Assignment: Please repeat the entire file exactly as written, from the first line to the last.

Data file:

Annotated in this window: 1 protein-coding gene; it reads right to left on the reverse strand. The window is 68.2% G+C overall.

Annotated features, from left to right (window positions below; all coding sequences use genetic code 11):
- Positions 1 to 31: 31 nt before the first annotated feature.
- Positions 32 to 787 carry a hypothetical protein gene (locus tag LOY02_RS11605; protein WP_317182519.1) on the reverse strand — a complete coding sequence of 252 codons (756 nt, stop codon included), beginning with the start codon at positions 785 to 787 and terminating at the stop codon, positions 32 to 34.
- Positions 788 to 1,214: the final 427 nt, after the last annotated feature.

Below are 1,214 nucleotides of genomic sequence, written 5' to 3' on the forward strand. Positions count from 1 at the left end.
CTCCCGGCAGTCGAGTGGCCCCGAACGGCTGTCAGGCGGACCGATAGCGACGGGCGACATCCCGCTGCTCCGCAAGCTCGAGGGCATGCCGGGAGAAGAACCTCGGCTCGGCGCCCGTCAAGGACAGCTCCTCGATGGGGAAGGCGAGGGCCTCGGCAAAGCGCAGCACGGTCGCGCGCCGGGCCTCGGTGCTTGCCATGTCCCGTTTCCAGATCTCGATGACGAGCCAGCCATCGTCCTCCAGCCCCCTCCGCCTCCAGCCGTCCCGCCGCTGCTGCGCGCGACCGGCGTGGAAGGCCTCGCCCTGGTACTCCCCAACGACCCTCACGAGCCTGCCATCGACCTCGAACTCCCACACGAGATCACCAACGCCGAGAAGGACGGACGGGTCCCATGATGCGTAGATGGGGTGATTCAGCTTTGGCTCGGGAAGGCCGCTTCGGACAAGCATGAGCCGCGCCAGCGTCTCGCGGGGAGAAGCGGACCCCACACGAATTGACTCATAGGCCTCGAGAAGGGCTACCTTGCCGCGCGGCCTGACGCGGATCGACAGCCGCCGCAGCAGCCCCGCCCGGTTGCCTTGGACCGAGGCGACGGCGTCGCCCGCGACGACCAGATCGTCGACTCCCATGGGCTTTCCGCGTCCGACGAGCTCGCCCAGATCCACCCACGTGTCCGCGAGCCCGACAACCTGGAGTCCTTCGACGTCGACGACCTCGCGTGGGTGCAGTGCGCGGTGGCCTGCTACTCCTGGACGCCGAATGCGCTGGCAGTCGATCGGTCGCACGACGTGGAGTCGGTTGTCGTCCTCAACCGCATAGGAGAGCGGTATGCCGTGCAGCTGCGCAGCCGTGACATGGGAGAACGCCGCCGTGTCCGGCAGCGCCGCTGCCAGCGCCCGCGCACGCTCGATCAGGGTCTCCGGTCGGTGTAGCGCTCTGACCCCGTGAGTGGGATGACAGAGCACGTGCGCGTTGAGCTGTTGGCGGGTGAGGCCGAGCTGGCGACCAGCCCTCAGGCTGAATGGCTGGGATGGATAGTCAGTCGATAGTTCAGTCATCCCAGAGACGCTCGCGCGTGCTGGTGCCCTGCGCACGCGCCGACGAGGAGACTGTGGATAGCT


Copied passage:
Annotated in this window: 1 protein-coding gene; it reads right to left on the reverse strand. The window is 68.2% G+C overall.

Annotated features, from left to right (window positions below; all coding sequences use genetic code 11):
- Positions 1 to 31: 31 nt before the first annotated feature.
- Positions 32 to 787 carry a hypothetical protein gene (locus tag LOY02_RS11605; protein WP_317182519.1) on the reverse strand — a complete coding sequence of 252 codons (756 nt, stop codon included), beginning with the start codon at positions 785 to 787 and terminating at the stop codon, positions 32 to 34.
- Positions 788 to 1,214: the final 427 nt, after the last annotated feature.

Below are 1,214 nucleotides of genomic sequence, written 5' to 3' on the forward strand. Positions count from 1 at the left end.
CTCCCGGCAGTCGAGTGGCCCCGAACGGCTGTCAGGCGGACCGATAGCGACGGGCGACATCCCGCTGCTCCGCAAGCTCGAGGGCATGCCGGGAGAAGAACCTCGGCTCGGCGCCCGTCAAGGACAGCTCCTCGATGGGGAAGGCGAGGGCCTCGGCAAAGCGCAGCACGGTCGCGCGCCGGGCCTCGGTGCTTGCCATGTCCCGTTTCCAGATCTCGATGACGAGCCAGCCATCGTCCTCCAGCCCCCTCCGCCTCCAGCCGTCCCGCCGCTGCTGCGCGCGACCGGCGTGGAAGGCCTCGCCCTGGTACTCCCCAACGACCCTCACGAGCCTGCCATCGACCTCGAACTCCCACACGAGATCACCAACGCCGAGAAGGACGGACGGGTCCCATGATGCGTAGATGGGGTGATTCAGCTTTGGCTCGGGAAGGCCGCTTCGGACAAGCATGAGCCGCGCCAGCGTCTCGCGGGGAGAAGCGGACCCCACACGAATTGACTCATAGGCCTCGAGAAGGGCTACCTTGCCGCGCGGCCTGACGCGGATCGACAGCCGCCGCAGCAGCCCCGCCCGGTTGCCTTGGACCGAGGCGACGGCGTCGCCCGCGACGACCAGATCGTCGACTCCCATGGGCTTTCCGCGTCCGACGAGCTCGCCCAGATCCACCCACGTGTCCGCGAGCCCGACAACCTGGAGTCCTTCGACGTCGACGACCTCGCGTGGGTGCAGTGCGCGGTGGCCTGCTACTCCTGGACGCCGAATGCGCTGGCAGTCGATCGGTCGCACGACGTGGAGTCGGTTGTCGTCCTCAACCGCATAGGAGAGCGGTATGCCGTGCAGCTGCGCAGCCGTGACATGGGAGAACGCCGCCGTGTCCGGCAGCGCCGCTGCCAGCGCCCGCGCACGCTCGATCAGGGTCTCCGGTCGGTGTAGCGCTCTGACCCCGTGAGTGGGATGACAGAGCACGTGCGCGTTGAGCTGTTGGCGGGTGAGGCCGAGCTGGCGACCAGCCCTCAGGCTGAATGGCTGGGATGGATAGTCAGTCGATAGTTCAGTCATCCCAGAGACGCTCGCGCGTGCTGGTGCCCTGCGCACGCGCCGACGAGGAGACTGTGGATAGCT